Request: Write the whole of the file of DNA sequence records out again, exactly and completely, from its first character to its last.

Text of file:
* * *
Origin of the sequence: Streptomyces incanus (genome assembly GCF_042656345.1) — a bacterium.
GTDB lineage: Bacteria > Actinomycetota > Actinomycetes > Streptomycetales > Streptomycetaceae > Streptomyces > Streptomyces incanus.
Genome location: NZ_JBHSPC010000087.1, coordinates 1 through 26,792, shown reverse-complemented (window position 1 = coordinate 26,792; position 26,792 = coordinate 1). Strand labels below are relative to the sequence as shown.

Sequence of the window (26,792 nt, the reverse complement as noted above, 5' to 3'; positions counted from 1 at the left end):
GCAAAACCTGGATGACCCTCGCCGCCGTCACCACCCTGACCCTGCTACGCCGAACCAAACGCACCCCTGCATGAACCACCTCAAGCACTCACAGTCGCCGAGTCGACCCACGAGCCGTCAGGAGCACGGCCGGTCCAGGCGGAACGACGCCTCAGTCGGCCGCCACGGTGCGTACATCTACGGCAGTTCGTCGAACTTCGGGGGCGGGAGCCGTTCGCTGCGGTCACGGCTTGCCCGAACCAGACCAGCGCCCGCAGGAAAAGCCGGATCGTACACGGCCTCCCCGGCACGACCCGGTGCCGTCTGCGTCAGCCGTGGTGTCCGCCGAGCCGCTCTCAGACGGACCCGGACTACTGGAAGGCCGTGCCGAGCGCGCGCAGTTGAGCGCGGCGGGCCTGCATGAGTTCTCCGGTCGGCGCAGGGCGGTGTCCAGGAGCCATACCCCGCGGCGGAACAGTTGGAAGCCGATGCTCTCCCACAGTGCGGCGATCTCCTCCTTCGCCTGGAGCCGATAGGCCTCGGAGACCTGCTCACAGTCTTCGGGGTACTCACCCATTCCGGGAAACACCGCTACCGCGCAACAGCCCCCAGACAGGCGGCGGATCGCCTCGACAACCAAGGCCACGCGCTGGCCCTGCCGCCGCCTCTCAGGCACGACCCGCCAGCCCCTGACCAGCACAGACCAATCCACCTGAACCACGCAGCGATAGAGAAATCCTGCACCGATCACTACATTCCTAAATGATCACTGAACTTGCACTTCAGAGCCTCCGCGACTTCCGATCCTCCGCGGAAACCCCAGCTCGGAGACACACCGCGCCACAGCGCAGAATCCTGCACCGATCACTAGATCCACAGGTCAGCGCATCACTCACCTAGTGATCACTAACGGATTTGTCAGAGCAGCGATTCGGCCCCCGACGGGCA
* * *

Origin of the sequence: Streptomyces incanus (genome assembly GCF_042656345.1) — a bacterium.
GTDB lineage: Bacteria > Actinomycetota > Actinomycetes > Streptomycetales > Streptomycetaceae > Streptomyces > Streptomyces incanus.
Genome location: NZ_JBHSPC010000087.1, coordinates 1 through 26,792, shown reverse-complemented (window position 1 = coordinate 26,792; position 26,792 = coordinate 1). Strand labels below are relative to the sequence as shown.

Sequence of the window (26,792 nt, the reverse complement as noted above, 5' to 3'; positions counted from 1 at the left end):
GCAAAACCTGGATGACCCTCGCCGCCGTCACCACCCTGACCCTGCTACGCCGAACCAAACGCACCCCTGCATGAACCACCTCAAGCACTCACAGTCGCCGAGTCGACCCACGAGCCGTCAGGAGCACGGCCGGTCCAGGCGGAACGACGCCTCAGTCGGCCGCCACGGTGCGTACATCTACGGCAGTTCGTCGAACTTCGGGGGCGGGAGCCGTTCGCTGCGGTCACGGCTTGCCCGAACCAGACCAGCGCCCGCAGGAAAAGCCGGATCGTACACGGCCTCCCCGGCACGACCCGGTGCCGTCTGCGTCAGCCGTGGTGTCCGCCGAGCCGCTCTCAGACGGACCCGGACTACTGGAAGGCCGTGCCGAGCGCGCGCAGTTGAGCGCGGCGGGCCTGCATGAGTTCTCCGGTCGGCGCAGGGCGGTGTCCAGGAGCCATACCCCGCGGCGGAACAGTTGGAAGCCGATGCTCTCCCACAGTGCGGCGATCTCCTCCTTCGCCTGGAGCCGATAGGCCTCGGAGACCTGCTCACAGTCTTCGGGGTACTCACCCATTCCGGGAAACACCGCTACCGCGCAACAGCCCCCAGACAGGCGGCGGATCGCCTCGACAACCAAGGCCACGCGCTGGCCCTGCCGCCGCCTCTCAGGCACGACCCGCCAGCCCCTGACCAGCACAGACCAATCCACCTGAACCACGCAGCGATAGAGAAATCCTGCACCGATCACTACATTCCTAAATGATCACTGAACTTGCACTTCAGAGCCTCCGCGACTTCCGATCCTCCGCGGAAACCCCAGCTCGGAGACACACCGCGCCACAGCGCAGAATCCTGCACCGATCACTAGATCCACAGGTCAGCGCATCACTCACCTAGTGATCACTAACGGATTTGTCAGAGCAGCGATTCGGCCCCCGACGGGCA